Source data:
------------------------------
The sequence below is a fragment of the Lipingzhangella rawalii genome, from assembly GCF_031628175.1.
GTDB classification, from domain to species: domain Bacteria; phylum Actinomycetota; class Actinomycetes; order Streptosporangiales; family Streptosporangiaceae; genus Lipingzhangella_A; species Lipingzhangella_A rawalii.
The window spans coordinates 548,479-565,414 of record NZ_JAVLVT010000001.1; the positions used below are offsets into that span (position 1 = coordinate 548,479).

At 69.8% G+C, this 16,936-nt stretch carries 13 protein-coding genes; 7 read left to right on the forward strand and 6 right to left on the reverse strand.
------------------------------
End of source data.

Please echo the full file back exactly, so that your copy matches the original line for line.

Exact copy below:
The sequence below is a fragment of the Lipingzhangella rawalii genome, from assembly GCF_031628175.1.
GTDB classification, from domain to species: domain Bacteria; phylum Actinomycetota; class Actinomycetes; order Streptosporangiales; family Streptosporangiaceae; genus Lipingzhangella_A; species Lipingzhangella_A rawalii.
The window spans coordinates 548,479-565,414 of record NZ_JAVLVT010000001.1; the positions used below are offsets into that span (position 1 = coordinate 548,479).

At 69.8% G+C, this 16,936-nt stretch carries 13 protein-coding genes; 7 read left to right on the forward strand and 6 right to left on the reverse strand.